In a CNN Opinion piece that ran last August in the immediate aftermath of Steve Bannon's firing from the White House, I questioned which came first: the Trump we now know, or Steve Bannon: "Did Steve make Trump into who he is, or was Trump always there?"
I think we're about to find out the answer to that question.
"Game of Thrones" had its famed "Battle of the Bastards" and Michael Wolff's upcoming book, "Fire and Fury: Inside the Trump White House," has ignited the "Battle of the Blowhards" between President Trump and his former chief strategist.
Explosive excerpts from the book report Bannon as calling Donald Trump Jr.'s meeting in Trump Tower "treasonous," and that was among the milder language he used to impugn Trump Jr., Jared Kushner and Paul Manafort in a memorable tirade which also included "unpatriotic," "greasy," and "Category Five."
President Trump responded with a brutal tirade of his own, saying in a statement released by the White House: "Steve Bannon has nothing to do with me or my Presidency. When he was fired, he not only lost his job, he lost his mind. Steve was a staffer who worked for me after I had already won the nomination by defeating 17 candidates, often described as the most talented field ever assembled in the Republican party."
Bannon's ascension has put him on an inevitable collision course with Trump. When Bannon made the cover of Time magazine last February, it was reported that Trump was "annoyed."
Tensions peaked between the two when Bannon was given co-billing with Trump for Joshua Green's book "A Devil's Bargain."
The greatest foreshadowing of their inevitable war was when Bannon, liberated from the confines of the West Wing, told the Weekly Standard, "The Trump presidency that we fought for, and won, is over...It'll be something else. And there'll be all kinds of fights, and there'll be good days and bad days, but that presidency is over."
Just a few weeks ago, I was asked if I thought Bannon would ever dump Trump -- my response was simple: absolutely. He's a parasite. He won't hesitate to throw Trump overboard if it will help him maintain power.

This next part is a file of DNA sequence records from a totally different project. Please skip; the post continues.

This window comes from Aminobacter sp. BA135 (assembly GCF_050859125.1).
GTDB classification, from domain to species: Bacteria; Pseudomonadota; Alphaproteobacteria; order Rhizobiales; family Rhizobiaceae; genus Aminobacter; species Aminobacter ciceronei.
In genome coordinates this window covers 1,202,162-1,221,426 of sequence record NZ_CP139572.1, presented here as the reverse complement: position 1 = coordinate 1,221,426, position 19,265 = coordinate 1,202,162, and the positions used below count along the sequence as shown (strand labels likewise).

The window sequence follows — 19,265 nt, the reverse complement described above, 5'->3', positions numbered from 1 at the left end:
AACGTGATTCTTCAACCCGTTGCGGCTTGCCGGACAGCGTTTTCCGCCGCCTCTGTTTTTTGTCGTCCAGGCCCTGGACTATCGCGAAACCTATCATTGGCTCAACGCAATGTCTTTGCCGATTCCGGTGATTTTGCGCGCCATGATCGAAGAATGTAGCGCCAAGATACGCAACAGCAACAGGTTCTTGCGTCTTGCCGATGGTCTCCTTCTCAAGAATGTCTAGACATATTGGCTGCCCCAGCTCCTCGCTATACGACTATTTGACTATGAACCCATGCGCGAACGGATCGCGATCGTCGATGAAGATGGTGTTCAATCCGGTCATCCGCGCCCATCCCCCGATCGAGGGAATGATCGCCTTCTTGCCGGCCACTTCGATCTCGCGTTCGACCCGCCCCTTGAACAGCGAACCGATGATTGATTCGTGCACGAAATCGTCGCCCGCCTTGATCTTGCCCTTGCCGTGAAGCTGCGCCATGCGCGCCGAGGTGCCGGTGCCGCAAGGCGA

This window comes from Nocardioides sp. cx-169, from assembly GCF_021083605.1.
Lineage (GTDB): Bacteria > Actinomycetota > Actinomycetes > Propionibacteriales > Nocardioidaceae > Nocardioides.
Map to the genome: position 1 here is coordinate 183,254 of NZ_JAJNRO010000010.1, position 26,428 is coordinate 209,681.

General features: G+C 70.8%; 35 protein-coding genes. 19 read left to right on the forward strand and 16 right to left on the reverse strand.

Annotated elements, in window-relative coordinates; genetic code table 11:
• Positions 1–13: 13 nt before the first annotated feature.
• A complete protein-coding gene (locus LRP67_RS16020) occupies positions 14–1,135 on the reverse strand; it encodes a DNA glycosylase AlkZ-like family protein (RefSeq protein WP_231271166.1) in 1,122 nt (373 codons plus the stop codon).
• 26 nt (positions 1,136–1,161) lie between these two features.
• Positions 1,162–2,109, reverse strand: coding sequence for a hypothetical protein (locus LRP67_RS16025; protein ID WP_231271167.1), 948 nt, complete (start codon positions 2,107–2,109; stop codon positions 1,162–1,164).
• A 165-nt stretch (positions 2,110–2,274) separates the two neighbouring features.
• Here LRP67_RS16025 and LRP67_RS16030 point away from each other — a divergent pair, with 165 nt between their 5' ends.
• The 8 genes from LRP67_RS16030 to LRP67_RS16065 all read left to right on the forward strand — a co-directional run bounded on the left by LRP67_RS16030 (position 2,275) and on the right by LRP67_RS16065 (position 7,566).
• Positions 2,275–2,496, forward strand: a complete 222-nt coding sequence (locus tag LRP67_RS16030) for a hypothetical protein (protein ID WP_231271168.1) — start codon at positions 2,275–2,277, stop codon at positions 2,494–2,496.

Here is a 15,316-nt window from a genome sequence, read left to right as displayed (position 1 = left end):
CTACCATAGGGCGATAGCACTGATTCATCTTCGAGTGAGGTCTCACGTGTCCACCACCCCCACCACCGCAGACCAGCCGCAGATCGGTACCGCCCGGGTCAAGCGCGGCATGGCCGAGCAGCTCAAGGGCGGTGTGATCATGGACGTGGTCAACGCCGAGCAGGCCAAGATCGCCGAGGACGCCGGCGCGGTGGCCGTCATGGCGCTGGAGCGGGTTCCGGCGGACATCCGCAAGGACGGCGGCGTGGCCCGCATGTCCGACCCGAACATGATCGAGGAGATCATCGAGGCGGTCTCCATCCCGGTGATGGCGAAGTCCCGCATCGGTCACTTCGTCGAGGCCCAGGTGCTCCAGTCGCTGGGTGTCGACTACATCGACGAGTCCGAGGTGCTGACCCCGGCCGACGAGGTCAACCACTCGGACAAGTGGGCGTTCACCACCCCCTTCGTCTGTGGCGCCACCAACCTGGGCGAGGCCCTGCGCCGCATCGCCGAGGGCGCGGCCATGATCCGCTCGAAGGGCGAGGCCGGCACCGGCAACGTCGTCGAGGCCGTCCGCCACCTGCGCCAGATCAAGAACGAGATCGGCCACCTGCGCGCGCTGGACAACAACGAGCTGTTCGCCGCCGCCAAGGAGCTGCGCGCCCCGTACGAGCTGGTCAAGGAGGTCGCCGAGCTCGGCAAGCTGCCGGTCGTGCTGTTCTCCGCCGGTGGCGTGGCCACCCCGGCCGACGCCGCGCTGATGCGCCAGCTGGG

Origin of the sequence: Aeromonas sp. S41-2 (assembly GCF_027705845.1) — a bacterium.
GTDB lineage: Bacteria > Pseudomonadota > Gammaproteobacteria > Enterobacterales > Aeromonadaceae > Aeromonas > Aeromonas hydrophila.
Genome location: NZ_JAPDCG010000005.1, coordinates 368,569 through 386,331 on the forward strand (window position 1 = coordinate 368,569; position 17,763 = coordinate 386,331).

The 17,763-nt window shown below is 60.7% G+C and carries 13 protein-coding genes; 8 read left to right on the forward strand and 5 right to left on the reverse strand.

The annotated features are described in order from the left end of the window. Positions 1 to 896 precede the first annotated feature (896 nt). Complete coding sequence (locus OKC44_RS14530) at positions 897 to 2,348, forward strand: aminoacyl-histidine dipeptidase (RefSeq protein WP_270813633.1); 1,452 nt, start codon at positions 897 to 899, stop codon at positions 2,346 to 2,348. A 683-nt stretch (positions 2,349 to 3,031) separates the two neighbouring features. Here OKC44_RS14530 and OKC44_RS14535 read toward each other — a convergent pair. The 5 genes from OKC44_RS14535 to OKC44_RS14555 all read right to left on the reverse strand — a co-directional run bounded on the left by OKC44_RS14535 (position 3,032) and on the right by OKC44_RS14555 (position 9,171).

Clearly, if these book excerpts are any indication, Bannon believes the Mueller investigation poses an existential threat to the survival of the Trump presidency.
I think Bannon believes he will outlast Trump and his detractors.
At this point, it wouldn't shock me if he was a cooperating witness for Mueller.
There is also the potential that something else is happening here.
Since leaving the White House, Bannon has turned Breitbart into his own personal propaganda machine, pumping out content that position Bannon as more than a publisher of so-called news -- as the leader of a political movement.
Headlines like "'Populist Hero Stephen K. Bannon Returns Home to Breitbart," "Bannon on 2018: 'Nobody's Safe --We Are Coming After All of Them and We Are Going to Win'" and "Bannon: 'America's Elites Are Comfortable Managing Country's Decline'" have become a routine part of Breitbart's content calendar.
Right before the holiday break, Gabriel Sherman published a head-turning expose for Vanity Fair hinting that Bannon may be thinking about running for president in 2020 and quoted Bannon saying Trump was "like an 11-year-old child" who has "lost a step."
Bannon, much like his former boss, relishes the media spotlight that has been fixated on him since he joined the Trump campaign in the summer of 2017. Bannon flamed out of the White House, in part, because he, like Trump, is a boss at heart, not meant to work for, answer to or serve under anyone.
Ultimately, one of three things will happen in this battle of the blowhards: 1.) If Trump finds himself under siege in 2018, Bannon could very well end up back in his good graces, 2.) The split between them remains permanent and Bannon will find himself isolated on an island without any allies and with diminished influence or 3.) The split is permanent and Bannon will outlast Trump and potentially supplant him.